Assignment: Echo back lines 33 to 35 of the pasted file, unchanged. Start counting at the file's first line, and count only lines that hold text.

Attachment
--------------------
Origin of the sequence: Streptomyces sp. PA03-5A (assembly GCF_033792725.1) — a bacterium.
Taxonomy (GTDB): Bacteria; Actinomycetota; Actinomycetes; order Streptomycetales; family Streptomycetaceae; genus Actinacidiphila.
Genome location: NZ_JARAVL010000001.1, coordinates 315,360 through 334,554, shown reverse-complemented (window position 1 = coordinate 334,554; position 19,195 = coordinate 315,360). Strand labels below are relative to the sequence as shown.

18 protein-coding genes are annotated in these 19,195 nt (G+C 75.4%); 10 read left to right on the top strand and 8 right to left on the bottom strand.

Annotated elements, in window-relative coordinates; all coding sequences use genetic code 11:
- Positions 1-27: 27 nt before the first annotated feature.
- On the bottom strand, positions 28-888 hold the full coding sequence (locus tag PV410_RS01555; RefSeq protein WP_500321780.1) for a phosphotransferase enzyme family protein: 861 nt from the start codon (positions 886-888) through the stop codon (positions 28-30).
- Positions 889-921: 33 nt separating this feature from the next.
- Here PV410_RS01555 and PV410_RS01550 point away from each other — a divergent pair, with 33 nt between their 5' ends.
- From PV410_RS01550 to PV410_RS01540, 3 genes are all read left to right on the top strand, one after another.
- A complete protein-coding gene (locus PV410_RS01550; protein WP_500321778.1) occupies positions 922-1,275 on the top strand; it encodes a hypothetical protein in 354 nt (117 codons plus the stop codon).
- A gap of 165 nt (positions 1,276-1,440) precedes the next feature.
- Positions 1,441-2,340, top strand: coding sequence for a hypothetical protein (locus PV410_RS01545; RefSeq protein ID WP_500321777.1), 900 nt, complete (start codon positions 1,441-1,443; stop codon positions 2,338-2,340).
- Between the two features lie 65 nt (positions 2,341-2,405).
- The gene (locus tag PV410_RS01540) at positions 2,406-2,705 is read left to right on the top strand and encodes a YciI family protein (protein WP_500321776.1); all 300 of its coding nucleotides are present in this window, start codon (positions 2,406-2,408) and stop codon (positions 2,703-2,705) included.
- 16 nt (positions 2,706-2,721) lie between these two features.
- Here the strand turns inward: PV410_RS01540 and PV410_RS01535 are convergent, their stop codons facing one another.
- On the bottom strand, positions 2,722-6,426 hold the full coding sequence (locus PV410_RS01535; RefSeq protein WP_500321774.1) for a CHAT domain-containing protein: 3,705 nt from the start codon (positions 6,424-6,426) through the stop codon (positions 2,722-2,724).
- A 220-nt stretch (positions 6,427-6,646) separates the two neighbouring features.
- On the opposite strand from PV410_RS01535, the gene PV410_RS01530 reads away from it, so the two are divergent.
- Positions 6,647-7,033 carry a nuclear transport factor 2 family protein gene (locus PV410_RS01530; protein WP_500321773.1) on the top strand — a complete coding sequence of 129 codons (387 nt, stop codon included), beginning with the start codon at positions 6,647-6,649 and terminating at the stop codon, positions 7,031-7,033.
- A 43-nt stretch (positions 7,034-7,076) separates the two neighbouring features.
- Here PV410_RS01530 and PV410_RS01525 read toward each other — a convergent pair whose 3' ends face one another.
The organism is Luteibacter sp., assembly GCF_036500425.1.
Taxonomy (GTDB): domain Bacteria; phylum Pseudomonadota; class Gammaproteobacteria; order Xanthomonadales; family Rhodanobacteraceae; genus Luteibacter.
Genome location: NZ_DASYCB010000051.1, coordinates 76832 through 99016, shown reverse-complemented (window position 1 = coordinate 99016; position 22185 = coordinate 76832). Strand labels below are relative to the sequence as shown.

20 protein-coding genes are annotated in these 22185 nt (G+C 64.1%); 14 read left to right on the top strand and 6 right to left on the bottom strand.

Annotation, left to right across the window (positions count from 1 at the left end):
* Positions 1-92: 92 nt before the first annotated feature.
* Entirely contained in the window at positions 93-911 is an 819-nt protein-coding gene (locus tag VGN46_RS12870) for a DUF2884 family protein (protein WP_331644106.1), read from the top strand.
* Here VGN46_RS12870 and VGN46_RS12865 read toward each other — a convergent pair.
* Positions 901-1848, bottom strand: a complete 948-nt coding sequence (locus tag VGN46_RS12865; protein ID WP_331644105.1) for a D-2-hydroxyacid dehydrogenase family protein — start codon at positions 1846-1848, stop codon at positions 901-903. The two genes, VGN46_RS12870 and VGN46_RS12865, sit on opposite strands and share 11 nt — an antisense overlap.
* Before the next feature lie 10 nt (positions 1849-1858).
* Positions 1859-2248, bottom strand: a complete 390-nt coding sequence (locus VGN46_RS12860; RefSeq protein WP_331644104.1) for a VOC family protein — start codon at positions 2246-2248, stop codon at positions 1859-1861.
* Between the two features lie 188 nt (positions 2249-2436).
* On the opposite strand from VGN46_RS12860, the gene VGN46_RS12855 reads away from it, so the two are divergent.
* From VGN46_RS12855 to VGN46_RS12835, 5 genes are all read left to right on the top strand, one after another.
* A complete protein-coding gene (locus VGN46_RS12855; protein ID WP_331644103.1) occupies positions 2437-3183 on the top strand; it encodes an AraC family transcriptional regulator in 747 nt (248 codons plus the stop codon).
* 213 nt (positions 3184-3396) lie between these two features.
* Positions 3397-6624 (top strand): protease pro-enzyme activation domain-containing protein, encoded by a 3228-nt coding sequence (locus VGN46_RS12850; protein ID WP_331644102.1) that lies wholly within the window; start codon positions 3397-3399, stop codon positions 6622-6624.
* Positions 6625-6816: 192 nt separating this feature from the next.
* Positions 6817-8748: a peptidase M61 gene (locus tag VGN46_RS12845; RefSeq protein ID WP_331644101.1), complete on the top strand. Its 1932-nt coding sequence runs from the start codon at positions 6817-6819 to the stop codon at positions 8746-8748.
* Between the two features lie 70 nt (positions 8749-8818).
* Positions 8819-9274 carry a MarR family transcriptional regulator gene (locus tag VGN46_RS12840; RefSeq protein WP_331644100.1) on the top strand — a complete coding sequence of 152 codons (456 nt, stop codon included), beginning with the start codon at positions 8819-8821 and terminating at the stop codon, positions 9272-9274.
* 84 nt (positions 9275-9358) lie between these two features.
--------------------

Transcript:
* Before the next feature lie 10 nt (positions 1849-1858).
* Positions 1859-2248, bottom strand: a complete 390-nt coding sequence (locus VGN46_RS12860; RefSeq protein WP_331644104.1) for a VOC family protein — start codon at positions 2246-2248, stop codon at positions 1859-1861.
* Between the two features lie 188 nt (positions 2249-2436).